• Make the Right Connections. Success as a law firm owner does not happen in a vacuum. Solo practitioners with strong peer support and referral networks are usually better lawyers, more successful financially, less stressed, and generally more fulfilled with their career choice. I was in Tucson, AZ, and was pretty sure that I would move back home to Seattle after law school. This made networking for future practice connections more challenging. Over the summers I would have limited time to meet with people and network. And, efforts that I might make in Tucson would only go so far in helping me get my practice going in Seattle. Still, I resolved to do what I could, and meet who I could, while cultivating the habit of making friends in the law.
• Get the Right Experience. There are severe limitations as to how well the academic law school environment can prepare a new lawyer to become a competent practitioner, or a successful small firm owner. The more solo lawyers I spoke with, the more obvious it was that I would need to direct my law school experience in a way that would enable me to earn money out of the gates practicing law without getting a traditional law job. I resolved to experience what I would need before graduating from law school, even if it meant ditching class and skimping on course readings. Ironically, it was the University of Arizona College of Law that afforded me the key experiences I would need, even though they were outside of the traditional academic path. More on that below during my discussions of my 3L year.
• Pace Myself. This would be a long journey, and I realized that I would need to conserve energy so that I’d not only have enough in the tank to get through law school and the bar exam, but to pick up the pace once I became a licensed attorney.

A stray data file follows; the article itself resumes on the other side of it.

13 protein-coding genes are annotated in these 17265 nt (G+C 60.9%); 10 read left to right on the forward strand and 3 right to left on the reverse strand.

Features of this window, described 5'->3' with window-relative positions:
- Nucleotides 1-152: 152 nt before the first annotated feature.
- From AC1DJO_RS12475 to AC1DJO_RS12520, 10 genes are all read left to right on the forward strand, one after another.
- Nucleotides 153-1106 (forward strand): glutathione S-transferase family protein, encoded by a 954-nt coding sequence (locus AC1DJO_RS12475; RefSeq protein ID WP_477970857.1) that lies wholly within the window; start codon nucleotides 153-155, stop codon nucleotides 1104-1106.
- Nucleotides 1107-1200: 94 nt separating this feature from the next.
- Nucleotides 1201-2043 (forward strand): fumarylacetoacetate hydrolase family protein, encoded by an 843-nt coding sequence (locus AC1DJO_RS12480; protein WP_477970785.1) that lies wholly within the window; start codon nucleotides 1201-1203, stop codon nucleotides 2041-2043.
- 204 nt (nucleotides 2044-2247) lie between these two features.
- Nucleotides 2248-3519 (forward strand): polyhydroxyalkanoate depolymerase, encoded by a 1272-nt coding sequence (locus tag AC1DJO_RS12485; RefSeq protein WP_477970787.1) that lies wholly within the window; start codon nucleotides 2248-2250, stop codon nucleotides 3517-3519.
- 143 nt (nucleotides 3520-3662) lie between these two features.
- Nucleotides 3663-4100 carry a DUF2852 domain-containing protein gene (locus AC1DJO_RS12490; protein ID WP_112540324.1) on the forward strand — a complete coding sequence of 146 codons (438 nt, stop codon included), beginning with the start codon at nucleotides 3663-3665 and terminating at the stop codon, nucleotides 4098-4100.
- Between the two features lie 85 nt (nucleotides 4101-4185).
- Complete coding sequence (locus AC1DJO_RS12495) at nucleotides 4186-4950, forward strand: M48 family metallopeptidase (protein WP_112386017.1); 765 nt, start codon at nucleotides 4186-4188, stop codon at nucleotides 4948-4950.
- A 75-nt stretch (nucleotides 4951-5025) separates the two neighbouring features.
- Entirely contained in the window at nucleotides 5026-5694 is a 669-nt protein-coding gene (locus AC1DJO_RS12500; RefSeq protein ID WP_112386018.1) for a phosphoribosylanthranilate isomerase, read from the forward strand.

Second semester of my 1L year felt immediately different. I had a plan, and I kept my objectives largely to myself. My plan gave me a sense of detachment from the law school game that continued to be played around me by colleagues who would one day be Big Law partners, judicial clerks, small firm owners, prosecutors, judges and disbarred former lawyers.
In retrospect I suspect that most of the stress and anxiety of being a 1L is caused by the unknown. Not the things a law student doesn’t know about being a law student, or about civ pro, contracts or con law, but rather the things the student doesn’t know about themselves. Once I positioned myself relative to the law school game, the rules changed (at least as they applied to me).
I was now free of the restraints of academic competition. I had my own curriculum with its own grading system. I was on a different track, and was speeding rapidly towards to point of no return where the traditional law school success formula would no longer be an option. The decision likely meant that I would be sacrificing my future grades and with them any opportunity to teach law school, get an appellate clerkship or become a Big Law associate. I understood the implications, and, with a sense of relief, accepted the limitations my decisions would impose on future me.
I was on my way to creating a career in (and adjacent to) the law that I would love and that would reward me in ways that I could never have anticipated. The semester went by slowly as I waited for the summer when I could return to Seattle and start what I hoped would be my “real” legal education in my summer jobs.